How Do I Know if My Child Is Ready to Babysit?

By Gail Platts

You may be thinking the answer to that question is a simple and magical number, but there is more to it than that. When deciding if your child is ready to babysit, age is not the only thing to consider. Maine does not have a minimum age requirement for a child to babysit. In fact, few states have regulations about the age that a child can babysit or even be home alone. Children mature at different rates and you will want to assess your child’s physical and emotional development and maturity. Children who seem ready to stay at home alone may not necessarily be ready to care for younger children. Caring for younger children is a big responsibility.

The following questions may help you decide whether your child is ready to babysit:

  • Does your child demonstrate responsible behavior?
  • Does your child obey rules and make good decisions?
  • How does your child respond to unfamiliar or stressful situations?
  • Does your child want to assume the responsibility?
  • Is your child able to follow directions?
  • Can your child solve problems independently?
  • Is your child capable of calmly handling unexpected situations?

A part of being a responsible babysitter is mastery of some basic safety skills. Does your child know what to do if an unexpected visitor comes to the door? Can your child handle minor first aid situations? Do they know what to do and who to call in an emergency? Knowledge of basic first aid, how to identify what is an emergency and when to call 911 is helpful information for the babysitter to have. You may want to consider enrolling your child in a safety course such as the Babysitter’s Training offered by the American Red Cross or a Safe Sitter class. In these programs, participants work in groups to practice problem-solving and develop leadership skills. They learn about child development, basic first aid and activity planning with a focus on keeping the children in their care safe. Attending one of these programs can help the child feel more secure and confident in their abilities as a babysitter. Most parents prefer to hire someone who’s taken a course. Volunteering to work as a mother’s helper is another way to help your child gain confidence and experience. A mother’s helper assists with child care while a parent is at home and may also include preparing simple meals and light housekeeping.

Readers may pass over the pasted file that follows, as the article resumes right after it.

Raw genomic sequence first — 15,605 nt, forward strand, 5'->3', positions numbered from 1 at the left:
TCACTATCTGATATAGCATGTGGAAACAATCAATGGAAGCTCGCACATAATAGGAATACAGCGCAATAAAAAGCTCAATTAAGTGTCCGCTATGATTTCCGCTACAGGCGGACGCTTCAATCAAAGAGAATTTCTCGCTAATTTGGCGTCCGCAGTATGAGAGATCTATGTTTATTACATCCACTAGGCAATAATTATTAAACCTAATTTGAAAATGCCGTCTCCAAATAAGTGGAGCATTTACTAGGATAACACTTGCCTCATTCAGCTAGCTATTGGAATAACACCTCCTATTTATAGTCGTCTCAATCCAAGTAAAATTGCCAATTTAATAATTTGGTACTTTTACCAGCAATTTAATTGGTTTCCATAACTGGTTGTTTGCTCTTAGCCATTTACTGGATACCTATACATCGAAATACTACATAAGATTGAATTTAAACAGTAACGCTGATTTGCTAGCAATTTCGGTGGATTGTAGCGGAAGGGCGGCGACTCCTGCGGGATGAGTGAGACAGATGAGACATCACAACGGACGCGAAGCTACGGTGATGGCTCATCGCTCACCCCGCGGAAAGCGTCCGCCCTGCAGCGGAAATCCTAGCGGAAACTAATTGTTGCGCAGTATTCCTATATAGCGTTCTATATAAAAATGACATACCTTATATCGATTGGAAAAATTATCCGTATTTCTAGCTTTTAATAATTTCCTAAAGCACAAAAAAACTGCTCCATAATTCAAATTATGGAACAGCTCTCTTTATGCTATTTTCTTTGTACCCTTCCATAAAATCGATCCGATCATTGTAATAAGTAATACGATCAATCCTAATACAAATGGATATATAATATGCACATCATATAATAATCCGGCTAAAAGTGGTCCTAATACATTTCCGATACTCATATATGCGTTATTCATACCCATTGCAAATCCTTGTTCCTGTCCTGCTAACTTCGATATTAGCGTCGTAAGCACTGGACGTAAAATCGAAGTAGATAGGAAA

Before your child accepts any babysitting job, you will want to go over your expectations with them. Your child should never accept jobs from strangers. They should only work at the homes of people they know and where they feel comfortable. They should never take a job without running it by their parent or guardian first. Parents should also discuss with their child what days and times they can accept a babysitting job, if they can babysit on school nights, and how late they can stay out.

Babysitting can be very rewarding; financially, as well as a great way for your child to develop leadership skills and confidence, but it is a big responsibility. Don’t be afraid to say no if you feel your child needs more time to mature, for their safety, and the safety of the children they may be watching.
Before your child accepts any babysitting job, you will want to go over your expectations with them. Your child should never accept jobs from strangers. They should only work at the homes of people they know and where they feel comfortable. They should never take a job without running it by their parent or guardian first. Parents should also discuss with their child what days and times they can accept a babysitting job, if they can babysit on school nights, and how late they can stay out.

Babysitting can be very rewarding; financially, as well as a great way for your child to develop leadership skills and confidence, but it is a big responsibility. Don’t be afraid to say no if you feel your child needs more time to mature, for their safety, and the safety of the children they may be watching.
Here are some resources to check out:

Books:
  • Don’t Sit On the Baby!: The Ultimate Guide to Sane, Skilled, and Safe Babysitting
  • The Babysitter’s Survival Guide: Fun Games, Cool Crafts, Safety Tips, and More!
Gail Platts is a Certified Park and Recreation Professional who works for the Gorham Recreation Department where she plans programs for adults and teaches a variety of leadership programs for youth focused on communication skills, cultural competency, creative problem solving, and safety. She has her Masters Degree from USM School of Human Development and is a First Aid/CPR/AED/Babysitter and Wilderness First Aid Instructor with the Red Cross.